Perhaps the most emblematic attraction within East Harlem is “The Spirit of East Harlem,” a mega-mural near the neighborhood’s southern end – at the corner of 104th Street and Lexington Avenue. The mural depicts a diverse array of ordinary people doing ordinary things: playing dominos, holding children or just standing there and watching the world unfold around them.
The particular area within East Harlem that is probably the most indicative of what direction the neighborhood is moving in lies in the far east – near Rao’s, Patsy’s and Our Lady of Mount Carmel. The brownstones there appear better kept, and the neighborhood feels less edgy and, on the whole, more gentrified. On 116th, east of Pleasant Avenue sits East River Plaza, a large shopping mall complete with Target, Costco, Best Buy and other big box retailers.
The 21st-century forces of gentrification appear to be seeping westward from this area too. Along 3rd Avenue, newer buildings are rising up and are coming to clash with the older construction. The manner in which New York is changing is especially apparent at the corner of 119th Street, where there is a newer building with a dollar store in it, the brand new $135 million building for Hunter College’s Silberman School of Social Work, an older, more traditional building with a delicatessen, a liquor store and a few other staples, and an empty lot – waiting to be developed.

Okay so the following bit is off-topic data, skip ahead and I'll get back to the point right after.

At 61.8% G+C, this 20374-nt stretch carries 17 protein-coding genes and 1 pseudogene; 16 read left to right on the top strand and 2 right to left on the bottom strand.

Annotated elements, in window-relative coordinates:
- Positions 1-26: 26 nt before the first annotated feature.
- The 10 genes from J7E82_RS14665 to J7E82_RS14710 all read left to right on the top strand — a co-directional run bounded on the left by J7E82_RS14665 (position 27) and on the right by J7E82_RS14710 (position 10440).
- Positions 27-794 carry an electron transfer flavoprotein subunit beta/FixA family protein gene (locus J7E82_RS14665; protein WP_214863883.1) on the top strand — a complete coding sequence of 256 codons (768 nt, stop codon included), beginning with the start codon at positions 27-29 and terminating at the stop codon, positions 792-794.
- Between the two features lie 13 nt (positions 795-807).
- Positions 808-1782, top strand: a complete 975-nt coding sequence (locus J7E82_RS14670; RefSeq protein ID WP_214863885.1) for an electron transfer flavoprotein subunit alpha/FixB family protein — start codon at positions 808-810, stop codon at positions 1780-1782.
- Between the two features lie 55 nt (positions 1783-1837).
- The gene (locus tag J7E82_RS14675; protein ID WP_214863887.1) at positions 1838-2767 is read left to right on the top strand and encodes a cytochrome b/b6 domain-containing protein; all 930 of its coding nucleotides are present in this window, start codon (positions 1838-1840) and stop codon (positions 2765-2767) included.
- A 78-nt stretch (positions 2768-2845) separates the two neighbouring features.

What will become of that space? That is the question that is ever present in the minds of so many in East Harlem with regard to so many East Harlem locations. But that’s to be still written in the ever-evolving novel that is the history of East Harlem; and still to be immortalized on the walls of its buildings.